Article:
The event at Charleston’s Capitol Market focused on Mission West Virginia, an organization helping families with resources for foster care and provides programming to assist foster and kinship parents with the costs of raising children.
“Currently, we have 6,500 kids in care in West Virginia. About half of those children are being raised by relatives,” said Kylee Hassan, the marketing director for Mission West Virginia. “Raising awareness and funds allows us to help those children and families in the state.”
Mission West Virginia does receive grants from the state government and private organizations, but those funds must go directly toward helping raise children. Fundraisers like Thursday’s gathering raise money for items such as school field trips.
“It is vital to normalize childhood experiences for these kids,” Hassan said.
Gerald Titus, a member of the State Bar Board of Governors, said he did not fully understand the lives of children in foster care until his daughter told him about a student in her class. The child told Titus’ daughter she missed her mom and wanted to go home.
“She already saw herself as something different where she’s just a kid, but she’s saying, ‘I’m something different,'” Titus said of his daughter’s friend.
Titus continued, “[Mission West Virginia] is seeking to normalize the lives of children in care and give them the same experiences of their peers so they don’t miss out.”
Hassan said Mission West Virginia serves an important role in providing West Virginia children with childhood opportunities.
“Whether that’s us funding a child to go on a field trip or covering costs to go to a homecoming dance where they may not have gotten those same experiences because they are in foster care or kinship care,” she added.
Members of the state Supreme Court of Appeals also attended Thursday’s event.
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A controversy is roiling Monongalia County schools over gay pride flags.
It began when Superintendent Eddie Campbell sent a letter to remind school administrators that the election season is quickly approaching and that, “While you may be tempted to engage in conversations with staff, families and students about related topics, you may not realize the communication could be unacceptable within our school system.”
Campbell went on to say that interactions with students and families “carry a great responsibility” to keep personal opinions, values and expressions of activism out of the classroom.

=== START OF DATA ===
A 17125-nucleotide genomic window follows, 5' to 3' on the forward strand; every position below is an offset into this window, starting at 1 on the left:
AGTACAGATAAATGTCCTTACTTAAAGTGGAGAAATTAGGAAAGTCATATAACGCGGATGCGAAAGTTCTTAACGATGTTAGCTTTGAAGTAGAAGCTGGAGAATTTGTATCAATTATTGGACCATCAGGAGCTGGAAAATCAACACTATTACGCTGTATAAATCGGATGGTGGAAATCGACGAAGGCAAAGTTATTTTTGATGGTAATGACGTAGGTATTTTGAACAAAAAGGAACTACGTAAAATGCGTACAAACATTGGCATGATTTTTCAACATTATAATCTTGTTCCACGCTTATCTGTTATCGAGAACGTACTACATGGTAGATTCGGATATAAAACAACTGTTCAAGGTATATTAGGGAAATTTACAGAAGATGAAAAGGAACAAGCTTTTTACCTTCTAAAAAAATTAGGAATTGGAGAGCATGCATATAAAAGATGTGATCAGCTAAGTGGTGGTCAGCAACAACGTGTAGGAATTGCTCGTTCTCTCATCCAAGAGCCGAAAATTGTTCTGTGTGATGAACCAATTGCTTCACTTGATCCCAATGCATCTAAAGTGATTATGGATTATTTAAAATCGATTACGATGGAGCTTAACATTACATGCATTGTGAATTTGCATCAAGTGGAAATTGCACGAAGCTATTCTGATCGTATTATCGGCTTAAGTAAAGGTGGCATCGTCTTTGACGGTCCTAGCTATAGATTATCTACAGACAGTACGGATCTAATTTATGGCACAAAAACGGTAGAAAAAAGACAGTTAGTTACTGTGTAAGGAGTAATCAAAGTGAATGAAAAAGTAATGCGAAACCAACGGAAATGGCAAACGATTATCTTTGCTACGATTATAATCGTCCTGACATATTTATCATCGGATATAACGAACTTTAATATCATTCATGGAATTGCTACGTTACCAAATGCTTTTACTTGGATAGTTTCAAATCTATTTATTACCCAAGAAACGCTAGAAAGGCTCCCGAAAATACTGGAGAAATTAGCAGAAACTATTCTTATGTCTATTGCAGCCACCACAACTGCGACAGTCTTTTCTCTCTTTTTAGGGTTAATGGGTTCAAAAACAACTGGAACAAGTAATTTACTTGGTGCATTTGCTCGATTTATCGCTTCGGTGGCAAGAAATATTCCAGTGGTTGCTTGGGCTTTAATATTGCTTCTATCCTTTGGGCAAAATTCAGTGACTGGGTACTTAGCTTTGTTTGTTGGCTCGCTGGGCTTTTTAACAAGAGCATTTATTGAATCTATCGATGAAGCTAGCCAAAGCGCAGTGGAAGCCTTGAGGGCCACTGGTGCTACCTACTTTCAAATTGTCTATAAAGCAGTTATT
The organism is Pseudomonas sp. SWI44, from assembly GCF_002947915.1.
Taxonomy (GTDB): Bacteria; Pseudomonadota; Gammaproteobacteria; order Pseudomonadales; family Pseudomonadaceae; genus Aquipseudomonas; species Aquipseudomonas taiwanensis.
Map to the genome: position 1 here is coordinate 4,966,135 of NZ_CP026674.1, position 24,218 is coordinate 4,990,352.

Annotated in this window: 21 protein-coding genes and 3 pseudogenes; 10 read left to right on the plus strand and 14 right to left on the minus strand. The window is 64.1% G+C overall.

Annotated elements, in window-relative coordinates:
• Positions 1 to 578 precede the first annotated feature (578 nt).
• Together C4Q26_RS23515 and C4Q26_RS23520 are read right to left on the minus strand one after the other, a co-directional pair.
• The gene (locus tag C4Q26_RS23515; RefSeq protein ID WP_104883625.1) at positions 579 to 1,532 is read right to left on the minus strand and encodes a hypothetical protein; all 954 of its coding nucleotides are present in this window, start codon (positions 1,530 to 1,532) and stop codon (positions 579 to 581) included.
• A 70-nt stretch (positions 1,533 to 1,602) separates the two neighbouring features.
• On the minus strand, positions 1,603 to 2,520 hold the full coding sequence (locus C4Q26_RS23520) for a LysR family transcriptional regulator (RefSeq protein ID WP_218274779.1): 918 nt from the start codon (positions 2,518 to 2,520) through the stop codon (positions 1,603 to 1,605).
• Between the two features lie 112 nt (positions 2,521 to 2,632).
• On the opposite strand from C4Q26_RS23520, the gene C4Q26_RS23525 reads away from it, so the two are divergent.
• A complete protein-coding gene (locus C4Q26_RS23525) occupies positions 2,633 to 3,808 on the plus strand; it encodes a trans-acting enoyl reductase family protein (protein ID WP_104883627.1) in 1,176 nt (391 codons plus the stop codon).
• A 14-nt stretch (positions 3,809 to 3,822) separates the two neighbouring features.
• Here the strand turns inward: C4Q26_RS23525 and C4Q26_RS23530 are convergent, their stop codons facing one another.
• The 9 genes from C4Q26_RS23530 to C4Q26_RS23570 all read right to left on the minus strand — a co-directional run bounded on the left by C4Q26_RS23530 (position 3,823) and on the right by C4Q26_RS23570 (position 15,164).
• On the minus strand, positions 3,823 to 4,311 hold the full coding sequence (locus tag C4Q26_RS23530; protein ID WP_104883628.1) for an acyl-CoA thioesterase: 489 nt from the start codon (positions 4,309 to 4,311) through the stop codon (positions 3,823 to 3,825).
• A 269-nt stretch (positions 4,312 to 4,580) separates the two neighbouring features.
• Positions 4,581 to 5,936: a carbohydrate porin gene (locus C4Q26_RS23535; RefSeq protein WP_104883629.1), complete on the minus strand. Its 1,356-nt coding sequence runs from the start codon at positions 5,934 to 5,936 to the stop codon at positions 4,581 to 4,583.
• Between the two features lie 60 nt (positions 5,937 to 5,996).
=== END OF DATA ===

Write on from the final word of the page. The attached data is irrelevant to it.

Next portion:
The notification reinforces a standing policy by the school system prohibiting political activities, “issues or a particular point of view” to be displayed. The memo led to Pride flags being removed from schools in the county. The rainbow Pride flag is the recognized symbol of the LGBTQ movement for acceptance and freedom to live without discrimination.
The flag is a statement with an agenda, one that is powerful and essential for individuals who desire acceptance for being their true selves. But it is also a symbol of a movement often associated with political activism. That generates controversy, as well as consternation among people who are unwilling or unable to accept the LGBTQ community.
That makes it a violation of school policy, which has angered many students, parents and teachers. They have spoken out at a school board meeting and rallied outside the school board office. Some LGBTQ students say they are bullied, and they don’t feel safe at school. A flag in a classroom to them was a symbol of a safe space.
If school officials look the other way on the pride flag, they will have to do the same for other flags. Picking and choosing would run afoul of the U.S. Supreme Court’s decision in Shurtleff v City of Boston, where the court ruled unanimously that Boston violated the Constitution when it rejected the Camp Constitution Christian flag, but accepted others.
It is important to note that the school policy does not prohibit students from exercising their First Amendment rights. For example, students can wear clothing with the rainbow flag. The courts have ruled that neither students nor teachers shed their free speech rights when they enter the school, but those rights have limitations. The courts have also found that school officials have the right to control conduct, and that may involve certain limitations on speech.
The larger issue here is the allegation by LGBTQ students that they do not feel safe at school. Morgantown Pride president Ash Orr said, “It’s the kids, the faculty and the staff who are inundated with this harassment and hatred every day in an environment where they are supposed to be feeling safe.”
If so, the focus is on the wrong flag; that’s a red flag warning that school officials need to take seriously.
Ron Lytle, president of the school board, said on WAJR radio this week, “I made them a promise that I will be their advocate. If they don’t feel safe in the schools, we have an issue, and we need to address that.”
That sounds like a commitment from a person in a position of authority who is willing to do something about a problem, and that’s far more important than a fuss over a flag.